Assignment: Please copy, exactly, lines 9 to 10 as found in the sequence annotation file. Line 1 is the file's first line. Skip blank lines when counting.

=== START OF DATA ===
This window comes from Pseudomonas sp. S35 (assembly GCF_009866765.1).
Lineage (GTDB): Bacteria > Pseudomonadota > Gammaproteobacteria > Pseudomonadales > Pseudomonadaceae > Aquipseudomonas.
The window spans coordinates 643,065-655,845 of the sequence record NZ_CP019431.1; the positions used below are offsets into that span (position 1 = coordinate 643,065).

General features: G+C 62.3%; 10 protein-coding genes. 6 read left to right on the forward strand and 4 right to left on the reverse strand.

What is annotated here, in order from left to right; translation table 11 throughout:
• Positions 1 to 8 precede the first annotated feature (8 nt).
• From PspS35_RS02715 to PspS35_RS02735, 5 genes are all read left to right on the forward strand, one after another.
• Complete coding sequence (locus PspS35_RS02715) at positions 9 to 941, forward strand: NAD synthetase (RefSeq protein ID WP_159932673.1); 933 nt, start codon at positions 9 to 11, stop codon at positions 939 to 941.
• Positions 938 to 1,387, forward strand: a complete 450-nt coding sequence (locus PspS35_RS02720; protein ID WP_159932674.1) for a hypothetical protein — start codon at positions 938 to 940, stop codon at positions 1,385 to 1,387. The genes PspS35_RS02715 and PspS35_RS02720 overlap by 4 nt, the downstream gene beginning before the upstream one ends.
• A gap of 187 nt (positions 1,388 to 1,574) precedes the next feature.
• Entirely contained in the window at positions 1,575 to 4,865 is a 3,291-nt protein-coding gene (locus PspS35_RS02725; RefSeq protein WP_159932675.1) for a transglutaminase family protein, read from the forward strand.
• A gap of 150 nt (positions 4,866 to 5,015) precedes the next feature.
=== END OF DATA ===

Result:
• Positions 938 to 1,387, forward strand: a complete 450-nt coding sequence (locus PspS35_RS02720; protein ID WP_159932674.1) for a hypothetical protein — start codon at positions 938 to 940, stop codon at positions 1,385 to 1,387. The genes PspS35_RS02715 and PspS35_RS02720 overlap by 4 nt, the downstream gene beginning before the upstream one ends.
• A gap of 187 nt (positions 1,388 to 1,574) precedes the next feature.